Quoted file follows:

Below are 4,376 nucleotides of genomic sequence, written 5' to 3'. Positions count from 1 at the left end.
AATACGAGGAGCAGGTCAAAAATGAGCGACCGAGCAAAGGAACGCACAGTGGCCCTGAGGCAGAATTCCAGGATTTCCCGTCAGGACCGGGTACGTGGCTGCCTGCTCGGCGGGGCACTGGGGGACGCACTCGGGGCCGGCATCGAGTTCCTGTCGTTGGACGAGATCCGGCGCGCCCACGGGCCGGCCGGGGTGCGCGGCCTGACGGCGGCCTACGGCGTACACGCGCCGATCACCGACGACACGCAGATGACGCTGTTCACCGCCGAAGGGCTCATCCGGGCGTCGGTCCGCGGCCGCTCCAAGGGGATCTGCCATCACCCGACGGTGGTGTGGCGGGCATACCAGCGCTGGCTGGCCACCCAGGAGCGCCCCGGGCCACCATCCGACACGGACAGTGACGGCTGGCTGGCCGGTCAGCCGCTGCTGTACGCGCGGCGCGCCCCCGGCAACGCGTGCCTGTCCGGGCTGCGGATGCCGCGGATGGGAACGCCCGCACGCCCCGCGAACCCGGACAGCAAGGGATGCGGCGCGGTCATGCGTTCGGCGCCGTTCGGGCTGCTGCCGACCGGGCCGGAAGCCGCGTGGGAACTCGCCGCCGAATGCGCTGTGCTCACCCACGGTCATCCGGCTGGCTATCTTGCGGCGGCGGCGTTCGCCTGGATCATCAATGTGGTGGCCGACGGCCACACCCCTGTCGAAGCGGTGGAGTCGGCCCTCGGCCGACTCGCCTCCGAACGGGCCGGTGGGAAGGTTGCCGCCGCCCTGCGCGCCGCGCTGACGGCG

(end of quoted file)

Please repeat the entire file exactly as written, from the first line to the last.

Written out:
Below are 4,376 nucleotides of genomic sequence, written 5' to 3'. Positions count from 1 at the left end.
AATACGAGGAGCAGGTCAAAAATGAGCGACCGAGCAAAGGAACGCACAGTGGCCCTGAGGCAGAATTCCAGGATTTCCCGTCAGGACCGGGTACGTGGCTGCCTGCTCGGCGGGGCACTGGGGGACGCACTCGGGGCCGGCATCGAGTTCCTGTCGTTGGACGAGATCCGGCGCGCCCACGGGCCGGCCGGGGTGCGCGGCCTGACGGCGGCCTACGGCGTACACGCGCCGATCACCGACGACACGCAGATGACGCTGTTCACCGCCGAAGGGCTCATCCGGGCGTCGGTCCGCGGCCGCTCCAAGGGGATCTGCCATCACCCGACGGTGGTGTGGCGGGCATACCAGCGCTGGCTGGCCACCCAGGAGCGCCCCGGGCCACCATCCGACACGGACAGTGACGGCTGGCTGGCCGGTCAGCCGCTGCTGTACGCGCGGCGCGCCCCCGGCAACGCGTGCCTGTCCGGGCTGCGGATGCCGCGGATGGGAACGCCCGCACGCCCCGCGAACCCGGACAGCAAGGGATGCGGCGCGGTCATGCGTTCGGCGCCGTTCGGGCTGCTGCCGACCGGGCCGGAAGCCGCGTGGGAACTCGCCGCCGAATGCGCTGTGCTCACCCACGGTCATCCGGCTGGCTATCTTGCGGCGGCGGCGTTCGCCTGGATCATCAATGTGGTGGCCGACGGCCACACCCCTGTCGAAGCGGTGGAGTCGGCCCTCGGCCGACTCGCCTCCGAACGGGCCGGTGGGAAGGTTGCCGCCGCCCTGCGCGCCGCGCTGACGGCG